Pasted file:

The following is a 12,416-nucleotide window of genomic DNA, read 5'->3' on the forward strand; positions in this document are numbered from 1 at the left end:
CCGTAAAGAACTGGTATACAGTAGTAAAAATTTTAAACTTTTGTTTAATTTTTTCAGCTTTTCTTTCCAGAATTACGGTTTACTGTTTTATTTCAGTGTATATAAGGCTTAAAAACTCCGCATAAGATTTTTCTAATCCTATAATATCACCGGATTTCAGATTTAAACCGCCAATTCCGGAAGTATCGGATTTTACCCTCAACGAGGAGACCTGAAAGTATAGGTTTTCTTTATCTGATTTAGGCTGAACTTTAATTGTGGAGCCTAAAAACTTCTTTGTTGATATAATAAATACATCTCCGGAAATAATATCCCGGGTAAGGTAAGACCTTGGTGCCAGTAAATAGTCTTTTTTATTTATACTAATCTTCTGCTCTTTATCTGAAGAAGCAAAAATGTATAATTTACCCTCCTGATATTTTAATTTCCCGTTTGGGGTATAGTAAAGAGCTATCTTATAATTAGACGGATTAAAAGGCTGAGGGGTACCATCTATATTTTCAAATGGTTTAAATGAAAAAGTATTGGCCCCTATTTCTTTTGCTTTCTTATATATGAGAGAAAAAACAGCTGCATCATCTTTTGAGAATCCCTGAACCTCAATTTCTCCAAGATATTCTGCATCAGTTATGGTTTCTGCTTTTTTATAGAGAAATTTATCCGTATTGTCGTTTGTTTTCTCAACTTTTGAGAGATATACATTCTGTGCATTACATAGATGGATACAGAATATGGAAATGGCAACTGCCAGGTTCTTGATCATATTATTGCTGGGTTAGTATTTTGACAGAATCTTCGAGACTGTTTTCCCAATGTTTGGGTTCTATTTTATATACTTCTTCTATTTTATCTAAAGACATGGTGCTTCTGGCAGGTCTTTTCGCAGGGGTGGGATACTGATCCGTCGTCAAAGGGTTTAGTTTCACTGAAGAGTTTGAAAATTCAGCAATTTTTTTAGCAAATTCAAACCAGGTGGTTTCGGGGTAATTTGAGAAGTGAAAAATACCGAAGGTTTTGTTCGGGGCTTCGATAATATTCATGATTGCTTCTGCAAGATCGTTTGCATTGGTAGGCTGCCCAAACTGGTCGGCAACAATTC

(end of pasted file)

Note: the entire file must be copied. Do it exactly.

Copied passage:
The following is a 12,416-nucleotide window of genomic DNA, read 5'->3' on the forward strand; positions in this document are numbered from 1 at the left end:
CCGTAAAGAACTGGTATACAGTAGTAAAAATTTTAAACTTTTGTTTAATTTTTTCAGCTTTTCTTTCCAGAATTACGGTTTACTGTTTTATTTCAGTGTATATAAGGCTTAAAAACTCCGCATAAGATTTTTCTAATCCTATAATATCACCGGATTTCAGATTTAAACCGCCAATTCCGGAAGTATCGGATTTTACCCTCAACGAGGAGACCTGAAAGTATAGGTTTTCTTTATCTGATTTAGGCTGAACTTTAATTGTGGAGCCTAAAAACTTCTTTGTTGATATAATAAATACATCTCCGGAAATAATATCCCGGGTAAGGTAAGACCTTGGTGCCAGTAAATAGTCTTTTTTATTTATACTAATCTTCTGCTCTTTATCTGAAGAAGCAAAAATGTATAATTTACCCTCCTGATATTTTAATTTCCCGTTTGGGGTATAGTAAAGAGCTATCTTATAATTAGACGGATTAAAAGGCTGAGGGGTACCATCTATATTTTCAAATGGTTTAAATGAAAAAGTATTGGCCCCTATTTCTTTTGCTTTCTTATATATGAGAGAAAAAACAGCTGCATCATCTTTTGAGAATCCCTGAACCTCAATTTCTCCAAGATATTCTGCATCAGTTATGGTTTCTGCTTTTTTATAGAGAAATTTATCCGTATTGTCGTTTGTTTTCTCAACTTTTGAGAGATATACATTCTGTGCATTACATAGATGGATACAGAATATGGAAATGGCAACTGCCAGGTTCTTGATCATATTATTGCTGGGTTAGTATTTTGACAGAATCTTCGAGACTGTTTTCCCAATGTTTGGGTTCTATTTTATATACTTCTTCTATTTTATCTAAAGACATGGTGCTTCTGGCAGGTCTTTTCGCAGGGGTGGGATACTGATCCGTCGTCAAAGGGTTTAGTTTCACTGAAGAGTTTGAAAATTCAGCAATTTTTTTAGCAAATTCAAACCAGGTGGTTTCGGGGTAATTTGAGAAGTGAAAAATACCGAAGGTTTTGTTCGGGGCTTCGATAATATTCATGATTGCTTCTGCAAGATCGTTTGCATTGGTAGGCTGCCCAAACTGGTCGGCAACAATTC